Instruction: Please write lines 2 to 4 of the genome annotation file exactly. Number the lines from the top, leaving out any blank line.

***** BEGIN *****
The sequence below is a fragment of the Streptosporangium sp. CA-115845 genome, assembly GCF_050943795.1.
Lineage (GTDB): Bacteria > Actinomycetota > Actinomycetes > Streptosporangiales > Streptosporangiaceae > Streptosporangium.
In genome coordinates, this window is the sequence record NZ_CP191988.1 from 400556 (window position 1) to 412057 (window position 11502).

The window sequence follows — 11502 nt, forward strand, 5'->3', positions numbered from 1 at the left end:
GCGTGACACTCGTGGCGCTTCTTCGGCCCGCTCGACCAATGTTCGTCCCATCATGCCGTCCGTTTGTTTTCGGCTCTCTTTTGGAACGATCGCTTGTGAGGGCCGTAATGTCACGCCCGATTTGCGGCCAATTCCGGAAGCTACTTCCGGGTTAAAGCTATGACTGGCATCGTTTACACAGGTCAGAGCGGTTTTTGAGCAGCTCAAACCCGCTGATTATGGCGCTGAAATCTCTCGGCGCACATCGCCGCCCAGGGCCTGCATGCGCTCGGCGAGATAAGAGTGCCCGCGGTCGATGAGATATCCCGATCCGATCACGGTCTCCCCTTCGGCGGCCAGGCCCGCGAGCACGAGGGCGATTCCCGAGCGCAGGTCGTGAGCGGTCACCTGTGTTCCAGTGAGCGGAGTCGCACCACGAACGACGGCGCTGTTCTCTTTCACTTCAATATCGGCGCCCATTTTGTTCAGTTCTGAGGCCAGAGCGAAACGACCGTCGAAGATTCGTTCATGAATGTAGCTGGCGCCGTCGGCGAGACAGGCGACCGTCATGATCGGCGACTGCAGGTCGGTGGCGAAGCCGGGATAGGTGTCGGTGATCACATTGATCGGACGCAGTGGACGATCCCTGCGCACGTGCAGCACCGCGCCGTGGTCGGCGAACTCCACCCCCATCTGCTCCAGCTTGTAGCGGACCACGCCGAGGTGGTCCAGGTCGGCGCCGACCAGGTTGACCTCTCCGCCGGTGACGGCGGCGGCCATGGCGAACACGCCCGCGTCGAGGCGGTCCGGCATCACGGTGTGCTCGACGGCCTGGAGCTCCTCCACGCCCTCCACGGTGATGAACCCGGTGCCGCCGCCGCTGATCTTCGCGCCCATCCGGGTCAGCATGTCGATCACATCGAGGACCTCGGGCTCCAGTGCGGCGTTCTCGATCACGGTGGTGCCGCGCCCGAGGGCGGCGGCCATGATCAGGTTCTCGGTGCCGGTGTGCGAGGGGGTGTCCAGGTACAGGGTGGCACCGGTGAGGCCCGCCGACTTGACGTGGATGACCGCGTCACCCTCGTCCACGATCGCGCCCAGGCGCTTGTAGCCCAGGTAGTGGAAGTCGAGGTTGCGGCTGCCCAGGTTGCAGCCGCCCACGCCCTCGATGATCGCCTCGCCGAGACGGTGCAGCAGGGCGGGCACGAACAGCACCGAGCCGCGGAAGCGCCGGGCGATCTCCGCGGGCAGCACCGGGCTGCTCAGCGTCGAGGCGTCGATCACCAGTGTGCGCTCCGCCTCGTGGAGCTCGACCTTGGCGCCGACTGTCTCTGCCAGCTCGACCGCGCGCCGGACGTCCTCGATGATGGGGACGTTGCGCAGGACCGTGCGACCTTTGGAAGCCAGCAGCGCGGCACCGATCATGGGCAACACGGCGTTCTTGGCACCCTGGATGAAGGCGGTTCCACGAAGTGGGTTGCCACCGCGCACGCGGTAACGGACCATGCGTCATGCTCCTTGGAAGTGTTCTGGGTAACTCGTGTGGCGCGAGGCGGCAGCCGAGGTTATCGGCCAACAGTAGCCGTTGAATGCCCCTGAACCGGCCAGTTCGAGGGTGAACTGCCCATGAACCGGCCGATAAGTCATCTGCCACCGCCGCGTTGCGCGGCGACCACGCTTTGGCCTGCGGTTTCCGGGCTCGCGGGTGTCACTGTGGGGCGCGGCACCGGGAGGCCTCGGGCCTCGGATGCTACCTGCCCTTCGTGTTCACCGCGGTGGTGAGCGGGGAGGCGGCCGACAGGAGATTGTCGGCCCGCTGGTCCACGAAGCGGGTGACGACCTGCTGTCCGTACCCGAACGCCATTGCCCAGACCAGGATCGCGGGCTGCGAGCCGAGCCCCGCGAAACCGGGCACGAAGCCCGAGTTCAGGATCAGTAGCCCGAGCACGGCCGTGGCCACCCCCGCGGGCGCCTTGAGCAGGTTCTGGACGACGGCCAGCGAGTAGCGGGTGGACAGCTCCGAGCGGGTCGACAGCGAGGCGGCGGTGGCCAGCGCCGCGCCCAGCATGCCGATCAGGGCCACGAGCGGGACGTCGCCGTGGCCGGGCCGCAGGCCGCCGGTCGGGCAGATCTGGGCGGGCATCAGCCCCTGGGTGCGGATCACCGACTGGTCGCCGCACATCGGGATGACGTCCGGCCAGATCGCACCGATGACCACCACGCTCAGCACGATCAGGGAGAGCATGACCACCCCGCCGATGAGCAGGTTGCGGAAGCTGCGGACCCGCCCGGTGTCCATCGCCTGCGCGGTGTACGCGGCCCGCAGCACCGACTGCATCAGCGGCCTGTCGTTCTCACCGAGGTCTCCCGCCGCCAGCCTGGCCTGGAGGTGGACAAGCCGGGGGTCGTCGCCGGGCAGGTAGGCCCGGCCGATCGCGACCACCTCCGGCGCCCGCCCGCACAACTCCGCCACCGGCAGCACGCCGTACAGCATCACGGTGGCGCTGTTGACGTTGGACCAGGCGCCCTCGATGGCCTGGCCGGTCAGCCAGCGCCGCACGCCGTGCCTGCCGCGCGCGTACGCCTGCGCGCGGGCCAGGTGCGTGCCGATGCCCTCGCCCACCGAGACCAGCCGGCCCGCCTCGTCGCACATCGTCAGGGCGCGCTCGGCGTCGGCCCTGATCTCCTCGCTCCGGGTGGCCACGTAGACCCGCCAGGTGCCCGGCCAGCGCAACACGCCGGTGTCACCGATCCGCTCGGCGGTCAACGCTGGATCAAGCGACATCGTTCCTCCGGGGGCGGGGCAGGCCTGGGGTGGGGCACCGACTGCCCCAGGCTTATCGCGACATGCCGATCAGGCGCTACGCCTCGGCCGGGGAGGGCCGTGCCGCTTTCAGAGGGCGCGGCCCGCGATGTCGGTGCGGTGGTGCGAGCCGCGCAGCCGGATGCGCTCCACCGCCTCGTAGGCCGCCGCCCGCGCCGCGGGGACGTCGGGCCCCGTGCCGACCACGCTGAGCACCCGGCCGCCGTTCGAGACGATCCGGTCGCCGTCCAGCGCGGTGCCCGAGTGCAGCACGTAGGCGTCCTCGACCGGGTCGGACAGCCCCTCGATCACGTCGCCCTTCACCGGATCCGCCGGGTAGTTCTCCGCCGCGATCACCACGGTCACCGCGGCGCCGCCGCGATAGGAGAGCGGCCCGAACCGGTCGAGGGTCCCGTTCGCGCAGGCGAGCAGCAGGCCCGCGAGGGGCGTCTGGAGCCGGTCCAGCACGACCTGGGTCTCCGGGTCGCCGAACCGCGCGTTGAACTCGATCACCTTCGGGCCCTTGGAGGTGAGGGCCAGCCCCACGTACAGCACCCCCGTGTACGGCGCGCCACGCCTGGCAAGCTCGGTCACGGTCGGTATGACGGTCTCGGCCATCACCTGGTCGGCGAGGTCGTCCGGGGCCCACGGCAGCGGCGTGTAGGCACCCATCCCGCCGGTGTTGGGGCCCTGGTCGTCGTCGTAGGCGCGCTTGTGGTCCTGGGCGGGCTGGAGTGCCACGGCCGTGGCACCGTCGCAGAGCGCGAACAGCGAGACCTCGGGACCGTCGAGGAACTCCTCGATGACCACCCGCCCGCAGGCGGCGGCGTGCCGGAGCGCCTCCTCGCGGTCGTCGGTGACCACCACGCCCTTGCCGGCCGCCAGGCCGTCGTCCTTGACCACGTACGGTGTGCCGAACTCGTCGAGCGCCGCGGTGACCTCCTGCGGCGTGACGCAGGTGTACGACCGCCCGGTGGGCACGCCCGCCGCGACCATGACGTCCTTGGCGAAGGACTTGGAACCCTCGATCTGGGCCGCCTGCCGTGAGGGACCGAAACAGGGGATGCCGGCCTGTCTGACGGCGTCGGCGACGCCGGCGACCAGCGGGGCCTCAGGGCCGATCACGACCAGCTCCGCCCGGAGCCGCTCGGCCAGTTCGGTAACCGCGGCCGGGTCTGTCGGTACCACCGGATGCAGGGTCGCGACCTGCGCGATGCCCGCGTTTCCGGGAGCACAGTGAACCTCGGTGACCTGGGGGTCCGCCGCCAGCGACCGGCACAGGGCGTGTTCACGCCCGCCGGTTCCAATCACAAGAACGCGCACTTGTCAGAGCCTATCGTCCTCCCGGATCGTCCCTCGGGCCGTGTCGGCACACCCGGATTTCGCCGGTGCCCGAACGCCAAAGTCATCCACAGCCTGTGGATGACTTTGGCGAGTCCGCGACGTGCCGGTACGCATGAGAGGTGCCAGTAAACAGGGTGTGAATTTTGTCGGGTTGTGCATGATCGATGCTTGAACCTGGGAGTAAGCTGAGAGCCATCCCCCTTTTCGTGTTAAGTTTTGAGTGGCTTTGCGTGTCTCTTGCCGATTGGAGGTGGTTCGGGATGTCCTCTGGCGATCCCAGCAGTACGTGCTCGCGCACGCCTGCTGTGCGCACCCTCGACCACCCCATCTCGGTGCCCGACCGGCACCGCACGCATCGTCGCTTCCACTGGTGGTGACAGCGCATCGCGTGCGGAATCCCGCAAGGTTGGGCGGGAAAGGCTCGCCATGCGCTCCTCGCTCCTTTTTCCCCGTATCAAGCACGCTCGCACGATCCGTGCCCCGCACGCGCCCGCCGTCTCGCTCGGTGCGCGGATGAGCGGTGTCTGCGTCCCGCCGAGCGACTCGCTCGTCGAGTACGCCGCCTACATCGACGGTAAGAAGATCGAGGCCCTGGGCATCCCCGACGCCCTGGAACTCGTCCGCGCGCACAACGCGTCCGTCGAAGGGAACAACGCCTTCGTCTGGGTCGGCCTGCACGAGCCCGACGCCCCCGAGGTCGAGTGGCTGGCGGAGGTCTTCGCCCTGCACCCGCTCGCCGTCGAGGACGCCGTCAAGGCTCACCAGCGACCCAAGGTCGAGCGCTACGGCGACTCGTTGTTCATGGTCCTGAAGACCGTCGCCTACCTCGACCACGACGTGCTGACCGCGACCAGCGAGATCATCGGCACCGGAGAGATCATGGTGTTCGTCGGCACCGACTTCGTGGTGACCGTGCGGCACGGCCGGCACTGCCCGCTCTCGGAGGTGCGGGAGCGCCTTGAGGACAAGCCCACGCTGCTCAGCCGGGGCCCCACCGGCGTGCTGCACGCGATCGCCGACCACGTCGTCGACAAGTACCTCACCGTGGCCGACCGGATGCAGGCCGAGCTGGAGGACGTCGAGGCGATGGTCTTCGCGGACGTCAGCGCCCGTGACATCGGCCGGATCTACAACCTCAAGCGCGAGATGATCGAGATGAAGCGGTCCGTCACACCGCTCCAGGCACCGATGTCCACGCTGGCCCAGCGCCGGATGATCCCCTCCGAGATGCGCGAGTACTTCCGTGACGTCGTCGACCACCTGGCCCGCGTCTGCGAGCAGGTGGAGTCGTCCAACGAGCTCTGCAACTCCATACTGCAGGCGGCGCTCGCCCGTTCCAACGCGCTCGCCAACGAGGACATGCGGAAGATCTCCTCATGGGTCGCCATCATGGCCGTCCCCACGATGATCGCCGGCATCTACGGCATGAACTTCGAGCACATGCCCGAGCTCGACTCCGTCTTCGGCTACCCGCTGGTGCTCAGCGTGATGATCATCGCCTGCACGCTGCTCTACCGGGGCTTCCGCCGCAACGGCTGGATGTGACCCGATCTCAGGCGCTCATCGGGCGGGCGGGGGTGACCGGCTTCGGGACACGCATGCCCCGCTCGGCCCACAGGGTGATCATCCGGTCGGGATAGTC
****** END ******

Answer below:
Lineage (GTDB): Bacteria > Actinomycetota > Actinomycetes > Streptosporangiales > Streptosporangiaceae > Streptosporangium.
In genome coordinates, this window is the sequence record NZ_CP191988.1 from 400556 (window position 1) to 412057 (window position 11502).

The window sequence follows — 11502 nt, forward strand, 5'->3', positions numbered from 1 at the left end: